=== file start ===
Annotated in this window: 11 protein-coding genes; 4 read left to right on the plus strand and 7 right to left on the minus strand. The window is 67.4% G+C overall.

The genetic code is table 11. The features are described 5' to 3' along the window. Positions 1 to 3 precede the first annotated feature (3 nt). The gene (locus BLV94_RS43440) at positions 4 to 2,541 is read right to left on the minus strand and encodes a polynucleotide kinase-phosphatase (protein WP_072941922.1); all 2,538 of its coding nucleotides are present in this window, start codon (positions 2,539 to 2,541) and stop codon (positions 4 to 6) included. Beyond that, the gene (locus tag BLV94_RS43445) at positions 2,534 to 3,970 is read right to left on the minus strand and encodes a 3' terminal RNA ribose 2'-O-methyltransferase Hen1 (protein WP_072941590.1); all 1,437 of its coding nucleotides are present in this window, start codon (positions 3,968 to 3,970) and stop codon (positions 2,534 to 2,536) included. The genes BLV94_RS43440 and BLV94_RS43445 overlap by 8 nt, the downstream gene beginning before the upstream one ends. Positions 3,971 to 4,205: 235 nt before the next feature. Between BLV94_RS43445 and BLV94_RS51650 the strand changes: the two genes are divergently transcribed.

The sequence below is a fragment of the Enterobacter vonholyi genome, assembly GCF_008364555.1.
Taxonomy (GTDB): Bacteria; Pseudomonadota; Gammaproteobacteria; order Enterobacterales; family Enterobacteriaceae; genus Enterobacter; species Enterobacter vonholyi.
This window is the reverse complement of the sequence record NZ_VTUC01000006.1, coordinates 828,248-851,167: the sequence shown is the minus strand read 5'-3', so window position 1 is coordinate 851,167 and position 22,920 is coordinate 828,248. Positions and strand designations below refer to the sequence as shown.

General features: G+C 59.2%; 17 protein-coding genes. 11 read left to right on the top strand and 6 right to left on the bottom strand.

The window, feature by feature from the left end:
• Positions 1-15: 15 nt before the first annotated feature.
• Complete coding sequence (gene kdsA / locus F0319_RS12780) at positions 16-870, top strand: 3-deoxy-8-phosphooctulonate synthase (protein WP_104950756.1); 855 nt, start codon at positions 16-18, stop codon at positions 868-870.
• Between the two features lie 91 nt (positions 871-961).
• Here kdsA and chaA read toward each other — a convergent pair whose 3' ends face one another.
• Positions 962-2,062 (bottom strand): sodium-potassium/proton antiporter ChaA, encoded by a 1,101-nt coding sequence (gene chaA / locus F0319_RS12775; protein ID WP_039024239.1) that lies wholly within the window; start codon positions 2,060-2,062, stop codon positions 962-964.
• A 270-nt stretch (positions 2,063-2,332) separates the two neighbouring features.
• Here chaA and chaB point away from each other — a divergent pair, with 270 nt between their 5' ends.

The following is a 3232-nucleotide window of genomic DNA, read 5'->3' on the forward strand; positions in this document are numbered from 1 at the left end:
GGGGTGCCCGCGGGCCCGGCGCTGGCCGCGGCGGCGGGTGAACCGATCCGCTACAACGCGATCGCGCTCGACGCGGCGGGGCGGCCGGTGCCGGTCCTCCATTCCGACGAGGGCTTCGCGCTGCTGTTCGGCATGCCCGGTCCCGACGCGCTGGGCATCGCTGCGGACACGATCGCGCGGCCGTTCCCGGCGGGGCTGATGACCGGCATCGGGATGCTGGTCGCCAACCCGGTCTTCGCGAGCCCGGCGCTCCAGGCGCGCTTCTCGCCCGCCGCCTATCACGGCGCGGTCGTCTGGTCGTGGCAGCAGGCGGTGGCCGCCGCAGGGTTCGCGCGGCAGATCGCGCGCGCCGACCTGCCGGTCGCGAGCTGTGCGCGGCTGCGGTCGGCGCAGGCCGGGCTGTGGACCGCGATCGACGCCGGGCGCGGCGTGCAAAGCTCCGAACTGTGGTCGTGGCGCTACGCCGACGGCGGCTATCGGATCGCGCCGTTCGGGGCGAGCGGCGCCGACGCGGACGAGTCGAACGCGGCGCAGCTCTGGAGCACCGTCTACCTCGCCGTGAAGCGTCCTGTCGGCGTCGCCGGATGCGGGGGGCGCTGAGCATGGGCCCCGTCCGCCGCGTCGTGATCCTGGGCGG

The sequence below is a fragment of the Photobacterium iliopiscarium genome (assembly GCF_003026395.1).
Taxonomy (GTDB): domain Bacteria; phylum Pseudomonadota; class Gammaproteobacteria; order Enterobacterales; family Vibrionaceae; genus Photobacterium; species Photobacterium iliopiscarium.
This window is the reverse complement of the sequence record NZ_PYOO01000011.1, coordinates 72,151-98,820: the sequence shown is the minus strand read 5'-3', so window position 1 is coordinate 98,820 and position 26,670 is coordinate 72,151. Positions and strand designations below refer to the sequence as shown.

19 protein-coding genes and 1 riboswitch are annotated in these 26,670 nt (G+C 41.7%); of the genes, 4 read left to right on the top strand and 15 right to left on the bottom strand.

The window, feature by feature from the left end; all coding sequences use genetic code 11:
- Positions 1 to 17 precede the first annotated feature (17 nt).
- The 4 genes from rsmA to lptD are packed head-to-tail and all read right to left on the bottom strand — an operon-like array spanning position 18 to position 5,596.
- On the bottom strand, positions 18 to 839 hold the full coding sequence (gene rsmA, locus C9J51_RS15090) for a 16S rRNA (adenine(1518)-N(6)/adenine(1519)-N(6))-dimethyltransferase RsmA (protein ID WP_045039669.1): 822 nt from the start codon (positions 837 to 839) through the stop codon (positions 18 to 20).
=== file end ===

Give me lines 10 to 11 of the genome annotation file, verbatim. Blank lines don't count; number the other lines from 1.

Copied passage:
• Between the two features lie 91 nt (positions 871-961).
• Here kdsA and chaA read toward each other — a convergent pair whose 3' ends face one another.